The Results May Vary

Observations from my Mixed Up World


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Deception 101

One of the nice things about kids is that they tend to be terrible liars.  When I was a kid, I couldn’t even intend to tell a lie to my mother without breaking out in nervous laughter.  It really gives the whole thing away, when you walk in the room, take one look over at mom and then burst out laughing.  I’d just turn around and walk back out.  So I’m not sure what I was thinking when I started to teach Milo how to tell a lie that was both good and effective.  How did I ever end up here?

Milo’s modeling agent wants us to take him to New York in the summer to take part in a huge modeling/talent convention.  Since we aren’t sure if this is a good idea for us, we told Milo to keep quiet about it to his friends.  One of our big fears is that our little egotist will alienate all of his friends if he isn’t careful.  But is seems that Milo didn’t realize we were talking only about the New York possibility.  He’s doing a bridal runway show this weekend and had to get measured for a tuxedo Monday night.  The next day he really wanted to talk about his fitting but was scared that he wasn’t supposed to say anything.  So he invented a cousin’s summer wedding as a pretext to the fitting.  Now I find out that he’s been telling friends about how he can’t wait to score with the pretty flower girls and how he’ll be charming them all with his keen dance moves after the wedding.  Note to self – time to cut him off from watching The Big Bang Theory.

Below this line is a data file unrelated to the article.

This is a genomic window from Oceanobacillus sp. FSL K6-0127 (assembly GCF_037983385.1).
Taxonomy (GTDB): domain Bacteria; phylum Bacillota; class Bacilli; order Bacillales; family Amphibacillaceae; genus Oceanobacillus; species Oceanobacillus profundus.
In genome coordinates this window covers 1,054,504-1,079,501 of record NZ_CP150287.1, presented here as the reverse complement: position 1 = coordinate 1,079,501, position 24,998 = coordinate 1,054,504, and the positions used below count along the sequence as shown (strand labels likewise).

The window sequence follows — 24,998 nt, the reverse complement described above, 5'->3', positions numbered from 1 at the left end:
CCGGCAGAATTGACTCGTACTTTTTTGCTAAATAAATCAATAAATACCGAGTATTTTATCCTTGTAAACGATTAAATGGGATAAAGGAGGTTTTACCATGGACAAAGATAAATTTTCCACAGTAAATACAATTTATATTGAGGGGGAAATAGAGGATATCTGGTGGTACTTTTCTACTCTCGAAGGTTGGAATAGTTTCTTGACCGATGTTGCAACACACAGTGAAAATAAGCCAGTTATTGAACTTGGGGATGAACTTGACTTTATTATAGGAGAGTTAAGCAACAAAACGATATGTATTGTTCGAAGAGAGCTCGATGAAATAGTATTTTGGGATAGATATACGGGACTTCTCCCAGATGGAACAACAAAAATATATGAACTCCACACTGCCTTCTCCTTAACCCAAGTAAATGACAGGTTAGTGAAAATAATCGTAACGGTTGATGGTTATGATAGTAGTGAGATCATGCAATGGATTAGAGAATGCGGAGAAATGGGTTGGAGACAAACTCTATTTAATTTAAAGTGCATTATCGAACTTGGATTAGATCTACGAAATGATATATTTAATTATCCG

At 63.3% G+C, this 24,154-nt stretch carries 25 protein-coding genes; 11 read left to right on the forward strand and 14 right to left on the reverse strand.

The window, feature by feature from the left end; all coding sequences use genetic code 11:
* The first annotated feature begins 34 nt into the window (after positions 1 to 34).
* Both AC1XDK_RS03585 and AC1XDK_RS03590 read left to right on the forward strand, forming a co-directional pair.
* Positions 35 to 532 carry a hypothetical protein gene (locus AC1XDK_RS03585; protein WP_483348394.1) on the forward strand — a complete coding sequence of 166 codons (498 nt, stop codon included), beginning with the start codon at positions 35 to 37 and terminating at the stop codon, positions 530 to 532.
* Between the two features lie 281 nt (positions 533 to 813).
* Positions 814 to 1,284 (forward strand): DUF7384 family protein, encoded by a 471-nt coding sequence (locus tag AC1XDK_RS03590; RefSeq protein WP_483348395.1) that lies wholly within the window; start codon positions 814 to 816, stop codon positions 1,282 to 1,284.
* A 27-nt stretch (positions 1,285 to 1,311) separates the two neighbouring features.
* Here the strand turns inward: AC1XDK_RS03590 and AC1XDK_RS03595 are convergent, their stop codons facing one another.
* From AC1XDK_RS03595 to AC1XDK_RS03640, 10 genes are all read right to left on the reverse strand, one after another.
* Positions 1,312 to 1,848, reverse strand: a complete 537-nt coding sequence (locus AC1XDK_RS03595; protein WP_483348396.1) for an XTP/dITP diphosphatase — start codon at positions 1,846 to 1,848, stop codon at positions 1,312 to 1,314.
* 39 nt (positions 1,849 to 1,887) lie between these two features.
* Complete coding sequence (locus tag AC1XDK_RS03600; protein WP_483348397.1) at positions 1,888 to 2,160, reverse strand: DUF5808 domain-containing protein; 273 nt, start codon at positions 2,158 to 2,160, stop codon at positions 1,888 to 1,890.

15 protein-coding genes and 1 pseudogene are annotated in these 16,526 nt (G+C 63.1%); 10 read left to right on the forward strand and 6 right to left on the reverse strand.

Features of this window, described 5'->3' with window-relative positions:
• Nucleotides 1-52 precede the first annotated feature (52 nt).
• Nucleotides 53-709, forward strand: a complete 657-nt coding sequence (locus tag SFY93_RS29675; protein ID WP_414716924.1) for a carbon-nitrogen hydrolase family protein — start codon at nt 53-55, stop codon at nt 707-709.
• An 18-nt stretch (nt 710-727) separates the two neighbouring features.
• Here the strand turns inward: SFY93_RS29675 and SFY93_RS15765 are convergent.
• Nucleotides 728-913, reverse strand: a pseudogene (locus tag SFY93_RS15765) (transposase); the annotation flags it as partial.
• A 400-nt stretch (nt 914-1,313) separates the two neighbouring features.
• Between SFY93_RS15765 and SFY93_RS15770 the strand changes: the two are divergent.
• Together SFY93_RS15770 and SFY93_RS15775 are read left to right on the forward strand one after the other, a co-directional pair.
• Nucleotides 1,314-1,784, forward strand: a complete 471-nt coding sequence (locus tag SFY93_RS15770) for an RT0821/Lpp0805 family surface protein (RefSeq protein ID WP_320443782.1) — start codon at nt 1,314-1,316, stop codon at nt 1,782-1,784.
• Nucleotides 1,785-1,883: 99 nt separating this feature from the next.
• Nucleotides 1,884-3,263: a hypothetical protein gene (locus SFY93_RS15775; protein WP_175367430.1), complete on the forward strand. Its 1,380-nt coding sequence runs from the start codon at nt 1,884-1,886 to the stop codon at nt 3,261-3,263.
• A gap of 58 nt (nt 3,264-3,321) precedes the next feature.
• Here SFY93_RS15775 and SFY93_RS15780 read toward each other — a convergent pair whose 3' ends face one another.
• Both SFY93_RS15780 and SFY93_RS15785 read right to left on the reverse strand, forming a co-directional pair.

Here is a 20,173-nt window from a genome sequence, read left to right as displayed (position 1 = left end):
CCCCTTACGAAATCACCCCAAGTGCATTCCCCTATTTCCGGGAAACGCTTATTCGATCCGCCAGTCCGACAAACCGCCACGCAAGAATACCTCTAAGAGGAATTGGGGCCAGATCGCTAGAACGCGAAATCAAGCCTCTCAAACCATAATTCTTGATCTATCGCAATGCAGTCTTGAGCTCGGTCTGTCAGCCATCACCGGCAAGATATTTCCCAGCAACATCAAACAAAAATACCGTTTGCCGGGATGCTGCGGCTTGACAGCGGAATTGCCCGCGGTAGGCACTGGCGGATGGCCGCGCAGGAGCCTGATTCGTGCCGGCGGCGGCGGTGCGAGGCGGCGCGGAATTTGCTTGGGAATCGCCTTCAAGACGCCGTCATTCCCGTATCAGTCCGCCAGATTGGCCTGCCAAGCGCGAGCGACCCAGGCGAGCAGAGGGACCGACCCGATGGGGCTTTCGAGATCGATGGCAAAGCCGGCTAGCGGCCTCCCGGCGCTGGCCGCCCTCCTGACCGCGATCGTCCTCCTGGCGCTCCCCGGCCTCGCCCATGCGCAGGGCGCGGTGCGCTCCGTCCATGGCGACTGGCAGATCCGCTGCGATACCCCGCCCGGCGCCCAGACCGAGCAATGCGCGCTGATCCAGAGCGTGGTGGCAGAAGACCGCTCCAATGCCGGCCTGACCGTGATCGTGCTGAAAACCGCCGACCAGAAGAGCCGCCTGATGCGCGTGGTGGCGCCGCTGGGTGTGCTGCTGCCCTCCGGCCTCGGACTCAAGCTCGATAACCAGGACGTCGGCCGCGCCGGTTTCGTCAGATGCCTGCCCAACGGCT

So after he confesses all of this to me, I had to take the time to explain that we are only being closed mouthed about New York.  The rest of the modeling gigs, he can share.  Humbly.  Very humbly.  But that doesn’t solve one small problem.  For Milo to do the bridal show this weekend, he needs to miss play practice.  This will require some deception because he is not supposed to miss any practices.  I figure since he is playing a Yeti and has only 3 lines in the whole play, he can miss one practice but I’m not about to say that.  I’m also pretty sure that he can ad lib with some grunting and cavorting around but again, I can’t say so.  So I laid out what we will tell the play’s producers.  “Ok, Milo.  We will tell the producers that we have to go out of town this Sunday and we were unable to avoid it.”

“Wow, Dad.  That’s a great idea, because we really are going out of town.  That’s like the truth.”

“That’s right.  When you need to lie, you need to lie with the truth.  That way you can say that you told the truth.  You just didn’t tell the whole story.  You always have to keep the story simple and as truthful as you can.  That’s what makes it believable.”

The realization that I am training my son to lie like Machiavelli suddenly dawned on me.  “And don’t think you can pull that shit with me, ” I told him, “You have to always tell me the truth.  Or else.”

“Don’t worry, Dad.  I won’t”  Suddenly, I feel like June Cleaver accepting a compliment on my lovely dress from Eddie Haskel.  What have I done?

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Failing due to Success

We were watching Survivor – One World last night and at Tribal Council something that was said jumped out at me.  Kat, as seen below, screwed up the immunity challenge and was trying to convince the others not to send her home.